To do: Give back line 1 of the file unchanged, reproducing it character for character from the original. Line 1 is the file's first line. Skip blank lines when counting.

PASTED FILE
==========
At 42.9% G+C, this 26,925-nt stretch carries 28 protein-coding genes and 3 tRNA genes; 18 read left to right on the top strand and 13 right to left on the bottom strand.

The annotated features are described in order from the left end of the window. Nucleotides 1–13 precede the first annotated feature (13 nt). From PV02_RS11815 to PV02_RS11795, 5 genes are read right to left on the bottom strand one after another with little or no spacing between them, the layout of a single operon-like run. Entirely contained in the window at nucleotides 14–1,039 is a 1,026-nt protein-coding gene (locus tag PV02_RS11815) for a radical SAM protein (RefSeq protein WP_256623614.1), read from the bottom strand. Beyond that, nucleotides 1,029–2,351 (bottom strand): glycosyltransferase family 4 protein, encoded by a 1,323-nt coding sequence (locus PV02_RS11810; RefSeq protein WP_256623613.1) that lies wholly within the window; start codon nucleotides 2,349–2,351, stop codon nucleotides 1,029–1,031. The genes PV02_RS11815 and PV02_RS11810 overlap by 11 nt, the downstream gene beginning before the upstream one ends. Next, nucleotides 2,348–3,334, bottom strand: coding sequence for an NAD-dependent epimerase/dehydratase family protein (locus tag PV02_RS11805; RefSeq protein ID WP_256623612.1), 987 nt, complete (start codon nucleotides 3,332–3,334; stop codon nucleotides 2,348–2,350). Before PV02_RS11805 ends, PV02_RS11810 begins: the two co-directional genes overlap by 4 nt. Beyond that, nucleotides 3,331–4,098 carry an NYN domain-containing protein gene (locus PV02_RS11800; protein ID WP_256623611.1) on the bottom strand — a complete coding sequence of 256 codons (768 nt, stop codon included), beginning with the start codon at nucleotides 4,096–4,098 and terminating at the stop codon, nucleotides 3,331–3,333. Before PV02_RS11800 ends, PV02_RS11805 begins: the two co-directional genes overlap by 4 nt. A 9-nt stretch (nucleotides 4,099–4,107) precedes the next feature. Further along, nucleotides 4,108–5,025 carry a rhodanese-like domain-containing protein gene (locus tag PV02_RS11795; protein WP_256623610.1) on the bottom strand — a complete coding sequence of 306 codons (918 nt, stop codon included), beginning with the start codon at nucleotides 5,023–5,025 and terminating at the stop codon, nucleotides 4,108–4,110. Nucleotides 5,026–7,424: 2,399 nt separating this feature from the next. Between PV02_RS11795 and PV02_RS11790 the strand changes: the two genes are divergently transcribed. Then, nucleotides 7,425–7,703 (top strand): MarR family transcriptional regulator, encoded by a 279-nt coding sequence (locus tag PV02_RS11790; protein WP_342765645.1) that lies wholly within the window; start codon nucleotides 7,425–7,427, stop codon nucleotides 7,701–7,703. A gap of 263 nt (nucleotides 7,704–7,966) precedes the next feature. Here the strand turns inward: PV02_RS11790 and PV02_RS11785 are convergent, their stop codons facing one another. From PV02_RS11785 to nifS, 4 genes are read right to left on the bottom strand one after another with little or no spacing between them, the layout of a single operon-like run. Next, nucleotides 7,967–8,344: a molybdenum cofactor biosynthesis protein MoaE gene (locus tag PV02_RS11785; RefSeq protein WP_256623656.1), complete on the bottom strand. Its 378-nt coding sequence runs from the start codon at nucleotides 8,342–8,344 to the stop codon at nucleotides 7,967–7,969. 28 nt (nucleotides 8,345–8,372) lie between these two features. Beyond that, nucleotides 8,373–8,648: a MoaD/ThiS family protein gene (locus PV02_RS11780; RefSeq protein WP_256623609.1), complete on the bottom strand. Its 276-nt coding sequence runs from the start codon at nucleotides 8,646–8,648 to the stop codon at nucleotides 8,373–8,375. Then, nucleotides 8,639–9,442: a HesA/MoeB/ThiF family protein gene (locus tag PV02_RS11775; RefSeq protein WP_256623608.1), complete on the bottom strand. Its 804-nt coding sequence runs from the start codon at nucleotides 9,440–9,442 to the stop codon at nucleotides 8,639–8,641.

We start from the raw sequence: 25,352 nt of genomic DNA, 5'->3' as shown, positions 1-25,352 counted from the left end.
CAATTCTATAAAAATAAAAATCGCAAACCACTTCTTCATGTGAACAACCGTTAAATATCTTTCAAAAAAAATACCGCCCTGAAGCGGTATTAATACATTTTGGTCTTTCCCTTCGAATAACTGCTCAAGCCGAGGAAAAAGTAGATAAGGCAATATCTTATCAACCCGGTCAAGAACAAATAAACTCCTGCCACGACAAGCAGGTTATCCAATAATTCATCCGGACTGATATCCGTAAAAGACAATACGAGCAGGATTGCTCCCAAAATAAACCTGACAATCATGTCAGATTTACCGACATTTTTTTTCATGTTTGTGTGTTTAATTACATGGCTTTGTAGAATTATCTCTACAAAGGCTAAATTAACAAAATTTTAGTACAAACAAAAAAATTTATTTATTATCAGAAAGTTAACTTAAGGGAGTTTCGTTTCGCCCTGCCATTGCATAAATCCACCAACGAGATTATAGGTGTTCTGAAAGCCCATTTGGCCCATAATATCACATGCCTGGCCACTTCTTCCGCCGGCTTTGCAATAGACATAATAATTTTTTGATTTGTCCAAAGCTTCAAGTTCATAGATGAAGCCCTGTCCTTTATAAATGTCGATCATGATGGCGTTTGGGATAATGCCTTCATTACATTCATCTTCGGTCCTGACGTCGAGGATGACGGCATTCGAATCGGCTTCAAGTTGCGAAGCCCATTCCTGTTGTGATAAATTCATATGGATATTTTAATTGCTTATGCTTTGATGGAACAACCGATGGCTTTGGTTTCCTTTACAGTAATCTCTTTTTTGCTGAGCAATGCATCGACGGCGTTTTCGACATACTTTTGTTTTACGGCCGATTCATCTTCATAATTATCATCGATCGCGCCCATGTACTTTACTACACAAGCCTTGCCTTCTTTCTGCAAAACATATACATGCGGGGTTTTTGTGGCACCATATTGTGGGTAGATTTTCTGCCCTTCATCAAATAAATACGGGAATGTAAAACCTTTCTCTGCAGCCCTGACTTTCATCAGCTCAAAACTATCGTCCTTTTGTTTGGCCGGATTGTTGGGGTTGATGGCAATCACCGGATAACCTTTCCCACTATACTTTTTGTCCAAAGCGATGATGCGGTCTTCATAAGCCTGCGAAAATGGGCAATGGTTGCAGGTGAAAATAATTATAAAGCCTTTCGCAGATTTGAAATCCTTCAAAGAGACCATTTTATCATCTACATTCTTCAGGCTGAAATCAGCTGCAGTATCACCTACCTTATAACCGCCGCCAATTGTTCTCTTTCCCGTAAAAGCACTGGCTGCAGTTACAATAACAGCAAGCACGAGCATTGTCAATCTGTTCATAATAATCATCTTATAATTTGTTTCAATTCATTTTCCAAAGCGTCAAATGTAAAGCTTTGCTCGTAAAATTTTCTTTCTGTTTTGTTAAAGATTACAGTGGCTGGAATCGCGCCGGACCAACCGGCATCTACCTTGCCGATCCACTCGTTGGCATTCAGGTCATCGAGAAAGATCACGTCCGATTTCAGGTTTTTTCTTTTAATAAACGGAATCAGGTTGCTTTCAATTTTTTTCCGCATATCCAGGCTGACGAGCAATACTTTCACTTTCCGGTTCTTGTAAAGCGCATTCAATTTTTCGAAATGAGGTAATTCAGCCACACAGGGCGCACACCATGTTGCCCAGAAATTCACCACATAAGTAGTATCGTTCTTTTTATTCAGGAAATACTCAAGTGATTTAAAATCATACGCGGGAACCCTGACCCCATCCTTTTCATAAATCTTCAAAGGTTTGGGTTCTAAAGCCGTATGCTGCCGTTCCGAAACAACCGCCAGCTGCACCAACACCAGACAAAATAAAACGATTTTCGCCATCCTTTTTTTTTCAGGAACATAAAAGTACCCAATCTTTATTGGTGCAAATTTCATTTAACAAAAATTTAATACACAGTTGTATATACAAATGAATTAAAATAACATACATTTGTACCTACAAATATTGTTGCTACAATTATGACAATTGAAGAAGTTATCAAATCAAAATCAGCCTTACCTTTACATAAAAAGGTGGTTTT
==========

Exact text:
At 42.9% G+C, this 26,925-nt stretch carries 28 protein-coding genes and 3 tRNA genes; 18 read left to right on the top strand and 13 right to left on the bottom strand.